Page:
Syed Aun Abbas Bokhari, the deputy director of NR3C (FIA’s Cyber Crime Wing), and Bolo Bhi reps Farieha Aziz and Hija Kamran, conducted separate sessions at the Teacher’s and Children’s Literature Festivals which were held from October 1 to October 3 at the Lok Virsa Museum, Islamabad.
Below is a summary of the tips provided during the sessions on digital safety.
- – Your laptop/computer should always be password protected
- – Regularly change your passwords
- – Always run antivirus software on your laptop; ideally you should check your computer for viruses on a daily basis
- – When downloading an app, look at the permissions it requires to access your phone
- – Never answer a call from any unknown number
- – Never agree to share your information with anyone calling from an unknown number; they may use your information to harm you later
- – Never agree to pay any amount in return for a prize
- – Never click on an unknown link on any website
- – Never download a file from a website that seems suspect or bogus
- – Always look for a green lock on the address bar or https:// in the URL
- – Always make sure you don’t have any unnecessary plugins installed; when you download something from an unauthorized website for free, they usually ‘expect’ something from you in return — be it a toolbar or a plugin which they try to sneak into your download
- – Clear your history and cache regularly
- – Change your default WIFI username and password — standard protocol for all devices/connections
- – The password should be complex; it should contain alphabets, numbers and characters, and should be case sensitive
- – Always avoid giving your WIFI password to someone you don’t know well. Create a guest account for visitors. Every internet connection has a unique IP address. If someone commits a crime while connected to your internet connection, the first thing that will be traced is the IP address and you can be arrested, and your computer/laptop/cell phone or any device using your internet connection can be confiscated as evidence
Turn off your WIFI when not in use
- – Don’t share your images publicly on social media. Pictures can easily be copied for identity theft or to be morphed on explicit images
- – Your password should be a combination of alphabets, numbers and characters, and should be case sensitive
- – Your password should never be your name; your birthday, friend/family member’s name or birthday, phone number; anything that can easily be guessed or identified with you should never be your password
- – Never share your password with anyone or write it down anywhere. The person you’re sharing with may be your friend now, but there’s no guarantee she or he will not abuse your data
- – Never click on a link you receive in an email from someone you don’t trust. There’s a high chance the link contains a virus that can harm your computer or compromise your account
- – Never leave your social media account privacy setting on public. Only the people you know should see what you’re posting and sharing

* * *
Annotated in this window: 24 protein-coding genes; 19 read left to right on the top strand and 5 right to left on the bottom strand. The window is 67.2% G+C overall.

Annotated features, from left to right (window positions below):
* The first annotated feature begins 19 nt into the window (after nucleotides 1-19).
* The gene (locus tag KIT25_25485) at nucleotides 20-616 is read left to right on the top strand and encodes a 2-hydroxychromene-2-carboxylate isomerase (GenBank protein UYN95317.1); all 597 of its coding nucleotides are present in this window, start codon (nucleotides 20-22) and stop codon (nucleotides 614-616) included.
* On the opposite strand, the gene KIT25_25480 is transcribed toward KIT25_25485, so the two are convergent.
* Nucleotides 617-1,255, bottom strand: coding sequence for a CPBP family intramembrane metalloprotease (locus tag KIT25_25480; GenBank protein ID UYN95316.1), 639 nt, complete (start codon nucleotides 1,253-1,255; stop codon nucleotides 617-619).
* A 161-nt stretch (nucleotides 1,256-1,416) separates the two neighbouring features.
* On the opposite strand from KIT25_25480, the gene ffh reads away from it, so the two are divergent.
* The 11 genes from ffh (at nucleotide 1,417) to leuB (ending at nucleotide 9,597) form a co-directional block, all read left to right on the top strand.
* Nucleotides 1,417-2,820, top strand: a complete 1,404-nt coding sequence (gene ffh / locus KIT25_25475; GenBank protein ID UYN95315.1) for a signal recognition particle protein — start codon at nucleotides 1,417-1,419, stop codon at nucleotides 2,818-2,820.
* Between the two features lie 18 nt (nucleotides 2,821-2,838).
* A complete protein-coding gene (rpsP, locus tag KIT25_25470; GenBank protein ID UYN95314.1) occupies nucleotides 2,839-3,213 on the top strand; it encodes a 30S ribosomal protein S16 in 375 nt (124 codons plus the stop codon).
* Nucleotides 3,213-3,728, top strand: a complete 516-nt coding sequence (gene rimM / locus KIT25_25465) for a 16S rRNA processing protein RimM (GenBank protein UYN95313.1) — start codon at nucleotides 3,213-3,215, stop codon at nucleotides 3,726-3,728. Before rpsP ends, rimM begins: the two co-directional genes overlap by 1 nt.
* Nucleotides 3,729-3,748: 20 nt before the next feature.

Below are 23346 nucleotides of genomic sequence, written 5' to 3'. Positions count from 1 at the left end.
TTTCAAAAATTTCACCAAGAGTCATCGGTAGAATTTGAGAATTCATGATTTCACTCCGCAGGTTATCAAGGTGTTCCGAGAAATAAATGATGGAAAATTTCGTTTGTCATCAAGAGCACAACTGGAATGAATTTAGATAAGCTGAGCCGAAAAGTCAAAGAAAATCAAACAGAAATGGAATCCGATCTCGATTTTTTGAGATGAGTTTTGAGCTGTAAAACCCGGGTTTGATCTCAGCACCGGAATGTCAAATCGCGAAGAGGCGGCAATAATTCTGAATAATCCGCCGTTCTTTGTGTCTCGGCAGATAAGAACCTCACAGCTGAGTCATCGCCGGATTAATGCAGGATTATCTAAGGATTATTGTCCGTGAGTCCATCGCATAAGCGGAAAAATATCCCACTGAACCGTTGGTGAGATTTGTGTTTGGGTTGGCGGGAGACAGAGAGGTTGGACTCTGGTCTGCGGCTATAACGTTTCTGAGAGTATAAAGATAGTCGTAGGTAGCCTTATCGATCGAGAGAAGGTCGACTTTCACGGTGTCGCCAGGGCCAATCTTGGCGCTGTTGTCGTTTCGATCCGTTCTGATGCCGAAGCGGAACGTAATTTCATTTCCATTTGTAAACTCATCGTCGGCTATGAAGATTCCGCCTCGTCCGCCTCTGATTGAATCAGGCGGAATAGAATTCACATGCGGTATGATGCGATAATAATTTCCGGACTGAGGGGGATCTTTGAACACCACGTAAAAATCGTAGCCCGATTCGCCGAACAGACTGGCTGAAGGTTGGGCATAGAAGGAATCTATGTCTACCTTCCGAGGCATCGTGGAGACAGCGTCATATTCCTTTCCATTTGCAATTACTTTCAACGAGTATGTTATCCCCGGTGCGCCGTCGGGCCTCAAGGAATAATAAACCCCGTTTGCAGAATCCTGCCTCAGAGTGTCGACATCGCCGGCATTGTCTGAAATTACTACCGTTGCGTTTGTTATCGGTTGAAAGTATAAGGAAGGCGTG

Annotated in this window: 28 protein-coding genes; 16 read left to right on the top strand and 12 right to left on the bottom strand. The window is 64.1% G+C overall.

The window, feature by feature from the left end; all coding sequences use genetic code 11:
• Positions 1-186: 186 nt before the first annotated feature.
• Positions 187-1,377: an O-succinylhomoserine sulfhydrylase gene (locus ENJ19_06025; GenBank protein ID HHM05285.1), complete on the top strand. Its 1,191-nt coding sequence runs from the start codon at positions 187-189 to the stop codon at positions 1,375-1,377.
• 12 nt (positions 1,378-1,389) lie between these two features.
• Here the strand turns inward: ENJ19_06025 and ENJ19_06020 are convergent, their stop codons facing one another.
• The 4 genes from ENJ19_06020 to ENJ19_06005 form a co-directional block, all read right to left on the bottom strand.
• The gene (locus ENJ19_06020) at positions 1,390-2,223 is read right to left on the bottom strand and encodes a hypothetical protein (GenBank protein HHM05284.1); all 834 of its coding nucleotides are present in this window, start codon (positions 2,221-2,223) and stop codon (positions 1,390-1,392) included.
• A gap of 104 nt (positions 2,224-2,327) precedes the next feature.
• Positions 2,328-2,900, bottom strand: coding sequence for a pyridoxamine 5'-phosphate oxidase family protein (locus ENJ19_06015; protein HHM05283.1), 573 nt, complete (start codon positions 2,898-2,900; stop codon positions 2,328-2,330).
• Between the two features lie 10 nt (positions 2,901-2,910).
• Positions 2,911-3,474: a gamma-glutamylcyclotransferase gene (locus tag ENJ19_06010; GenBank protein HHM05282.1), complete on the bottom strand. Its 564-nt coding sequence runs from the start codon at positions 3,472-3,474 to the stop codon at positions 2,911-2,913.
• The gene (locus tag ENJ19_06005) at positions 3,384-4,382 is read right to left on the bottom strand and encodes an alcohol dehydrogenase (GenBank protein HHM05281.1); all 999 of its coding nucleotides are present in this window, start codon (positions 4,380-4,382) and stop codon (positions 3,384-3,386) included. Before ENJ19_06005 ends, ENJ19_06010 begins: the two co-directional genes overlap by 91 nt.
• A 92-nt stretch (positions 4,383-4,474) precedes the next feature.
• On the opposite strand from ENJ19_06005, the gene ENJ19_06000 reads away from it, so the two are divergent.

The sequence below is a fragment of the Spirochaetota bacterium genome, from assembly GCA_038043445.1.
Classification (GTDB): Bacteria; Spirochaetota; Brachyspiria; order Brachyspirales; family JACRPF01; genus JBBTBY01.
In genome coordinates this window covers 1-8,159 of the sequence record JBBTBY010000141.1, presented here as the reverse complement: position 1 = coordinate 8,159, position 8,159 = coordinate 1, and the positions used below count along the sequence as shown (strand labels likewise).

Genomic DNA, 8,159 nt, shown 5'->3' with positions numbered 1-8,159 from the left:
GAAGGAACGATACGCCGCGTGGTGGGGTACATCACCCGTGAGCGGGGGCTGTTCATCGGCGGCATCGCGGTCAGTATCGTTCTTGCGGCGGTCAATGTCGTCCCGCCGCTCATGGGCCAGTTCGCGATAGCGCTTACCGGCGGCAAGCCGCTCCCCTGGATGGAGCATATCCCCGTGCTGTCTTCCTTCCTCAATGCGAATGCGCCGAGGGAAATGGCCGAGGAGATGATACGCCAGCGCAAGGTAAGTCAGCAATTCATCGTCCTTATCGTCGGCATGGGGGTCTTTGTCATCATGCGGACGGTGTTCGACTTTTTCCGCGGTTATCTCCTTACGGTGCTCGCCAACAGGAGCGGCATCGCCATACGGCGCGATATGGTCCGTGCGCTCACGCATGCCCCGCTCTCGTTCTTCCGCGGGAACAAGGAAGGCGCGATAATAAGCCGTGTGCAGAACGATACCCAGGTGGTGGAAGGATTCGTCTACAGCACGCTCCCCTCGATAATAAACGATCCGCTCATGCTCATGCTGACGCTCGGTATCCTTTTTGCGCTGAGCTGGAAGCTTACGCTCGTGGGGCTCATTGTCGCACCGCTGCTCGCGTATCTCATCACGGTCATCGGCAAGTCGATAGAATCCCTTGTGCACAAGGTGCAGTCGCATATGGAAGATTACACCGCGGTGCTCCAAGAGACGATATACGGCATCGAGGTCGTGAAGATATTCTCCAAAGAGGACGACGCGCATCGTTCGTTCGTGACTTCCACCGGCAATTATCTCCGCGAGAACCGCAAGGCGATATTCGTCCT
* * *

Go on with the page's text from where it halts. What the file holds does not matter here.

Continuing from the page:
- – Never add anyone you don’t know on Facebook and never respond to their messages
- – Always make sure you do not put anything on devices or social media accounts what you don’t want others to see; ‘only me’ settings and delete doesn’t mean it’s limited or gone. There are ways of retrieving the data or risk of it being accessed by others
- – Never use the same PIN codes for multiple account
- – Never share your bank details or personal information with anyone
- – Your bank will never send you an email asking you to enter online banking information on a form attached with the email. If you receive any such email, don’t enter your details as this maybe someone who plans on taking your information to steal money. Call your bank and confirm if they have sent any email and let them know someone trying to use the bank’s identity
- – Never let any shopkeeper take your credit card out of your sight. If they tell you the machine is not working and they need to go to the next shop to swipe it, there’s a possibility they might copy your card information and make a copy of your card.
- – Enable online banking when you require it; it reduces the risk of your card being misused by others
- – While using the ATM machine, make sure you check the card slot for any external device before putting your card in. If the green light is not visible on the slot, it’s possible someone has attached a card reader on the ATM to collect your card’s data. Since these cards use the same film that once used to be in cassettes, it’s really easily and cheap to copy data from it and use it
- – Always make sure the keypad of the ATM machine is not bulgy or raised. Criminals have started putting their own keypad underneath the machine’s keypad to steal PIN codes. In addition to stealing your card information and PIN, they can then steal money from your account
- – Always use one hand to shield the keypad while entering your PIN in the ATM machine. The camera is generally right at the top of the machine and your PIN could be visible through the camera
Bokhari urged the participants to report cases by calling the FIA helpline at 1199, or by visiting their website www.nr3c.gov.pk and lodging a complaint through an online complaint form.
Bolo Bhi wants you to remember one important fact:
“Everything that you put online stays online, even if you delete it on your end”
Post wisely and responsibly.